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Old 02-17-2013, 12:05 PM   #25
Plaka
Brevis illi vita est
 
Joined: Jun 2010
Oddometer: 4,587
Quote:
Originally Posted by VxZeroKnots View Post
damn good info, I was planning on prototyping with cardboard, but I guess i can go high zoot and use foam baord.
Cardboard will work. It just bends differently depending on whether you are bending with, across or at an angle to the corrugations. Again you do a crush on the inside of the bend line. A super dulled pizza wheel works pretty well as does some hammering on a narrow strip of metal (wide putty knife). More often with cardboard I just cut pieces and tape them with wide masking tape. I made some metal brackets for a radar detector setup on a guy bike last summer and I modeled in cardboard for peices that were eventually bent steel. I just didn't have any foam core handy (I usually scrounge it used).

As an aside, Acrylic (plexiglas) comes in bending grade and glazing grade. The difference is one is extruded sheet and the other is cast sheet. they look the same but if you try to hot bend glazing grade it don't work well---to much internal stress in the sheet. I dunno about lexan but I would mention what you are doing to whomever you get your plastic from and get their advice.

Parts of all sorts often have features on them that have nothing to do with the final use of the part. they are there just to make the part easier to manufacture. You see them all the time but are seldom aware of what they are or why they are there. On molded plastic parts there may be little posts on the inside. These are zero draft pins and serve to pull the part out of the mold. On cast metal parts there may be special machined surfaces somewhere that serve to register the part in a machining fixture. On all sorts of parts there may be holes or slots that are used to bolt the part into a machining or finishing fixture. You can play this too. if some part is being a bitch to clamp (like over a bending fixture) you drill a couple little holes and screw it to the fixture.. You might make one or more sides larger so you can screw up the edge with clamps or holes and then trim those edges off later. Holes near the center of a part can be filled or just ignored.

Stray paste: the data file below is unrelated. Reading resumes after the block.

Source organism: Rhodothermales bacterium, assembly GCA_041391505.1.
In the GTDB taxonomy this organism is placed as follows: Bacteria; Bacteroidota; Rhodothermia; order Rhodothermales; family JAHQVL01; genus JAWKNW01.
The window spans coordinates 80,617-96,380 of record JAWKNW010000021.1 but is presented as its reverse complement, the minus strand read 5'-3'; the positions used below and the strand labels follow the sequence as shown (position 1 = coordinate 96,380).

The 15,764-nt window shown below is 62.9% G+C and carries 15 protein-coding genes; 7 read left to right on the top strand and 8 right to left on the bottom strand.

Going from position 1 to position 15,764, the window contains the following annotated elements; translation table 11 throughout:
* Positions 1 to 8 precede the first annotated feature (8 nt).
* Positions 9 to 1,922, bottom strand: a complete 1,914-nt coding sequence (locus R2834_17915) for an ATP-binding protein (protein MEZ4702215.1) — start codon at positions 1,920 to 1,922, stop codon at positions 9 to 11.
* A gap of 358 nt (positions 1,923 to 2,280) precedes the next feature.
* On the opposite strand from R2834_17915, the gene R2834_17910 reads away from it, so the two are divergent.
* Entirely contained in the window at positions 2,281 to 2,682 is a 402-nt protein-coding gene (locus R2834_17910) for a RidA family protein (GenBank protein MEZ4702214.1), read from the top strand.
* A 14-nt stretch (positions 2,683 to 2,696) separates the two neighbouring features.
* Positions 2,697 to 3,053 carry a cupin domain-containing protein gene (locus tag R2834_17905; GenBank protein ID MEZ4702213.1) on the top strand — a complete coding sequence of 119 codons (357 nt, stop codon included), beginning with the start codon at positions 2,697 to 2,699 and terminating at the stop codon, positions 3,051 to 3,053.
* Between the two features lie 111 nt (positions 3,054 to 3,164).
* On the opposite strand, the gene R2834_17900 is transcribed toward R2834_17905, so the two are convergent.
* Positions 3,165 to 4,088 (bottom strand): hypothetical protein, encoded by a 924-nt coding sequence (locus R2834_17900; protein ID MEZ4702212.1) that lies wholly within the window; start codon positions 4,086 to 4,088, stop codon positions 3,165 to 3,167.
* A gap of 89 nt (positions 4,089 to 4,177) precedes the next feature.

Once you have a prototype you like you cut it apart to get you flat patterns. Then put it back together and lube the inside with vaseline. Stuff it with bondo (buy it by the gallon). You will get a little shrink but not much. Peel off the now trashed prototype and you have a male plug to fabricate your finished part over. Stick on you pieces of plastic (Hot glue, DF tape, screws) and everything is held in position for welding. You can also make a female plug. just make a little cardboard "box" (more like a collar) to go around your prototype, lube the outside, etc. make it plenty thick.
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